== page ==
These illustrations of Mr. Smith’s are so happily and beautifully expressed, that I thought I could not do them justice in any other way than by transcribing them at length from his work. From the view of the subject which has been given, some of Mr. Smith’s expressions will require correction; and his picture, if less pleasing in its colouring, might have been brought nearer to an exact resemblance to the truth, had he insisted less on his favourite topic, and enlarged more on the prodigious effects produced by machinery. On this last head, an anonymous author, who published a pamphlet soon after the riots in Lancashire, occasioned by the introduction of Sir Richard Arkwright’s machinery, has made some very judicious observations, which, though not expressed with all the eloquence of Mr. Smith, may form no inappropriate supplement to the quotations already made.†
Before dismissing the present subject, it is proper for me to mention, as an additional limitation of Mr. Smith’s doctrines, that in certain cases great advantages have been gained by a judicious concentration of all the different employments connected with a particular manufacture under the same general superintendence and management; advantages which Mr. Smith represents as only attainable by pushing the subdivision of labour to a greater extent. In proof of this remark, I shall read a short quotation from an anonymous work which states some facts well worthy of attention in the present argument. The publication to which I allude is entitled, Observations founded on Facts, on the Propriety or Impropriety of Exporting Cotton Twist, published in the year 1803.* As an additional illustration of the same thing, reference is made by the author to Mr. Thorpe’s manufactory at Leeds, where the same work is said to be now performed by thirty-five persons, to execute which in a far more imperfect manner, required, eighteen years ago, 1634 persons.
In offering the criticisms with which I concluded my lecture yesterday, on the favourite speculation of Mr. Smith with respect to the division of labour, I must again remark, that I do not censure his doctrines as erroneous, but only as partial and incomplete. Of the importance of the division in promoting the progress of the arts, and as a very striking feature in the present state of society in England, I am abundantly aware. I only mean to say, that it is not the sole cause of the progress of the arts, or of the diffusion of wealth among the body of the people;—that there are various other causes with which it is altogether unconnected, and that even where its effects are the greatest, it generally co-operates with other causes much more powerful in their operation.
A farther limitation of Mr. Smith’s doctrine with respect to the connexion between the division of labour and national wealth, is suggested by this consideration, that if it is just in all its extent, it would necessarily follow, that in every country where the division of labour is carried to a great extent, the condition of the people must be actually easy and prosperous. This conclusion surely would be very wide of the truth. Before men can think of the accommodations of life, it is necessary that they should be provided with the means of subsistence; and the abundance of these must always depend on the state of Agriculture,—an art, to the perfection of which the division of labour contributes less than to that of any other art whatsoever. Indeed, where this art is neglected, or does not receive adequate encouragement, one of the greatest sources of national distress may be found in the encroachment which the poor man is led to make on the funds, which are destined for procuring food, by those artificial wants which the arts of accommodation provoke and multiply.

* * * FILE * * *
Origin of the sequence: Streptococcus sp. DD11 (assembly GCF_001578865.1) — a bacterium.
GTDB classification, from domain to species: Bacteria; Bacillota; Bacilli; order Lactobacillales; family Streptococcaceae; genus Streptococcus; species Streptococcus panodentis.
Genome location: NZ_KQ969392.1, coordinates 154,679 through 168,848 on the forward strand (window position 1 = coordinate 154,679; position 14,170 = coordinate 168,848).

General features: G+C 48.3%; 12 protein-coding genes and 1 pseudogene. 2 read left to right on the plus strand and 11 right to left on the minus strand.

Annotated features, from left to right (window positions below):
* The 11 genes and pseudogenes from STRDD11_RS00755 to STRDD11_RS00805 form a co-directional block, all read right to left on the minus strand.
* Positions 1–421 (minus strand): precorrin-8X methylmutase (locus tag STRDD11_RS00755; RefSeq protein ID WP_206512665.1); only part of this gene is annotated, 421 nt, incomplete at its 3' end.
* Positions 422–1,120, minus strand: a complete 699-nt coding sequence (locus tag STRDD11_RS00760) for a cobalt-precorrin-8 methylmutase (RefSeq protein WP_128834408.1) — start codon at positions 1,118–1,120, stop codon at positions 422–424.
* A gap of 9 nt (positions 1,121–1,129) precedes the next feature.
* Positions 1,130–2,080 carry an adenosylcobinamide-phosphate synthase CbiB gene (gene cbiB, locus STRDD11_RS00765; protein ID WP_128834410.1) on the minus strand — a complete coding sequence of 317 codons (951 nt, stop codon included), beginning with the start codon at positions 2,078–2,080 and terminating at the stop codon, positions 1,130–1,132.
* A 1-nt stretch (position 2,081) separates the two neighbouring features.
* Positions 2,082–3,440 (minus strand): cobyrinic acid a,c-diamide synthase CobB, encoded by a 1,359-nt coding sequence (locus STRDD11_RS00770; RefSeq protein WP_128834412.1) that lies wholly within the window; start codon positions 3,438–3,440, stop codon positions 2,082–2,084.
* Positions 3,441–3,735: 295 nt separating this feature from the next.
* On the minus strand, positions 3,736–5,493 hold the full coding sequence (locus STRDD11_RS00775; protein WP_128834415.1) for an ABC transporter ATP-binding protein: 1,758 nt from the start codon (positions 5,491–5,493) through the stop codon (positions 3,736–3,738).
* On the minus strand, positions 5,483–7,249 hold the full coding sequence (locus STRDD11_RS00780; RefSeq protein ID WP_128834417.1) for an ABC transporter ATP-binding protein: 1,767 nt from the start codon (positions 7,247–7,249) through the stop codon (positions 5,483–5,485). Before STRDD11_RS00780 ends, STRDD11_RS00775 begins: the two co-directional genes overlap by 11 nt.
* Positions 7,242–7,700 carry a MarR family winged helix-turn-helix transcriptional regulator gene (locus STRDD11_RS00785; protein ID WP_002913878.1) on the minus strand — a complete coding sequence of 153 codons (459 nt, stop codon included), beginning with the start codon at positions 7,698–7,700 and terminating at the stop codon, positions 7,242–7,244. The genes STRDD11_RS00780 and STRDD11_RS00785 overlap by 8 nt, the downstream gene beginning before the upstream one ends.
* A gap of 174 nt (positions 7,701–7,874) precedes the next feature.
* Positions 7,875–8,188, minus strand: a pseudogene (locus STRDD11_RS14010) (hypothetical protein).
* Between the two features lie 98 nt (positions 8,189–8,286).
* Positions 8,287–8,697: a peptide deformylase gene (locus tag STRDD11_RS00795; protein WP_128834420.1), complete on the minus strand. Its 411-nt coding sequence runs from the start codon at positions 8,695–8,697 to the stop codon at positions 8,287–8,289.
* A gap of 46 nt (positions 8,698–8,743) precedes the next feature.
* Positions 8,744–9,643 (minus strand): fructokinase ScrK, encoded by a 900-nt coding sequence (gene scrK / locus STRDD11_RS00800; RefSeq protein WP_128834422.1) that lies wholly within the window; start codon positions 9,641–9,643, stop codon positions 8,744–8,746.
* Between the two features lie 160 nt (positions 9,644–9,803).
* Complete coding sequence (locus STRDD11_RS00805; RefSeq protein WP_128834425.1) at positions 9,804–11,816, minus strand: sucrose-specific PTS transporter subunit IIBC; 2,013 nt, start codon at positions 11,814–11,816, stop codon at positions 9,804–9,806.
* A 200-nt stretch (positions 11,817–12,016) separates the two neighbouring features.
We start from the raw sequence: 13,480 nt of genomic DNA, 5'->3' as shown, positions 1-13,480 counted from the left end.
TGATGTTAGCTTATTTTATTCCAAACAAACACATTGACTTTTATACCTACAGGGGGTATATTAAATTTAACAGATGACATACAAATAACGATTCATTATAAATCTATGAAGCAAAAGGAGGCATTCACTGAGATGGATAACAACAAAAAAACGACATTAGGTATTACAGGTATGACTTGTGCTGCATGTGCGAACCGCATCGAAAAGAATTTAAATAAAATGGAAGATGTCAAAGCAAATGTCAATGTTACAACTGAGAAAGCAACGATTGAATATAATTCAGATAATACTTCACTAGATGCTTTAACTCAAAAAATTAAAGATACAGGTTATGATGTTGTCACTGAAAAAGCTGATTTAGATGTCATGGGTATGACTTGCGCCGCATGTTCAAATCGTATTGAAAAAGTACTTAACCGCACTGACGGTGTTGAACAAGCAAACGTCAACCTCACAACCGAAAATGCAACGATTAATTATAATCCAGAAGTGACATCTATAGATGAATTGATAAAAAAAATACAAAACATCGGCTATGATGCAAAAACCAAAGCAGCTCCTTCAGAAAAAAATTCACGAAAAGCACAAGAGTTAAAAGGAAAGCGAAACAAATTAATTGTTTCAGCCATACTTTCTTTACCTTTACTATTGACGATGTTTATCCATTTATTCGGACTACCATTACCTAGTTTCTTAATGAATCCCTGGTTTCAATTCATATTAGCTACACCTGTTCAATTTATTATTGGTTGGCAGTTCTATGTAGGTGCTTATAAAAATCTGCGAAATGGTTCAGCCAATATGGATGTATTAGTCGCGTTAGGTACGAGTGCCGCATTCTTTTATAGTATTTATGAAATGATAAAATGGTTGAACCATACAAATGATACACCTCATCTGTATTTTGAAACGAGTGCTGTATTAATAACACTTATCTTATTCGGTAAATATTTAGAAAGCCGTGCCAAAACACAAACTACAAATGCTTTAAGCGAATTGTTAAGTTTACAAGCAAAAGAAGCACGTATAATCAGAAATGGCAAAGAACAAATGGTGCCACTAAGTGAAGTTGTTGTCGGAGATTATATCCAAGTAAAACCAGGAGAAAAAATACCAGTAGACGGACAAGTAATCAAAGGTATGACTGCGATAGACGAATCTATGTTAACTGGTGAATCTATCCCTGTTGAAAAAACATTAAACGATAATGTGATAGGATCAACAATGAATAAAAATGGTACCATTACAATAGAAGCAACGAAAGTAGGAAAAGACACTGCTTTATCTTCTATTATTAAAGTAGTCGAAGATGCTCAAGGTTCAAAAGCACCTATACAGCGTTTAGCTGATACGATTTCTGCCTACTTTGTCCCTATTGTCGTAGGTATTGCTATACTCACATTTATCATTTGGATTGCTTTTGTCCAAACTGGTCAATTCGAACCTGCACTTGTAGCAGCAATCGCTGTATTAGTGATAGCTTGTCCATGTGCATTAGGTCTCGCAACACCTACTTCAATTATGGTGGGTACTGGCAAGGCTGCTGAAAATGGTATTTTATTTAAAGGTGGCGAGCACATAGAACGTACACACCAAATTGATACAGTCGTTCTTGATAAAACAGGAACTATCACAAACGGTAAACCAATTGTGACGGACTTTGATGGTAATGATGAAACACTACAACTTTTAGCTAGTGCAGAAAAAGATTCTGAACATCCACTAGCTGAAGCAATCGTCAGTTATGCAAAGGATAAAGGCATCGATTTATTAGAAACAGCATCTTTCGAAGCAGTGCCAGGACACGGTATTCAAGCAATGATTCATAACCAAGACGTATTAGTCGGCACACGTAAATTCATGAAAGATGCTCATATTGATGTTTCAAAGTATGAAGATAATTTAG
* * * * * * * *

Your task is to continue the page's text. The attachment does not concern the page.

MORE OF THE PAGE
With respect to the limit to which the division of labour may be carried, it is fixed, according to Mr. Smith, in all cases by the extent of the market. Before a person dedicates himself entirely to one employment, says Mr. Smith, he must have a reasonable ground of assurance, that he will be able to exchange the surplus produce of his labour for the commodities which he may want of a different nature, and accordingly, in a country which is thinly peopled, we find some individuals uniting a variety of different employments; while in those cases where the market is extensive, and where large capitals are employed in trade, the imagination can hardly fix any limits to the progressive simplification of manufacturing art. It must at the same time be remembered, that these circumstances, though indispensable requisites, are not those alone on which this progress depends, as sufficiently appears from the powerful stimulus which has been applied in this country by the pressure of our public burdens, and also by the competition of foreign nations. In the different parts of Great Britain, illustrations may be collected of all the various gradations in the simplification of manual operations, from that state of society where the farmer is butcher, baker, and brewer to his own family, to the prevalent and almost ludicrous extreme of refinement which is exhibited in the manufacture of a pin. In some parts of the Highlands of Scotland, not many years ago, every peasant, according to the Statistical Accounts, made his own shoes of leather tanned by himself. Many a shepherd and cottar too, with his wife and children, appeared at church in clothes which had been touched by no hands but their own, since they were shorn from the sheep and sown in the flax field. In the preparation of these, it is added, scarcely a single article had been purchased, except the awl, needle, thimble, and a very few parts of the iron-work employed in the weaving. The dyes, too, were chiefly extracted by the women from trees, shrubs, and herbs.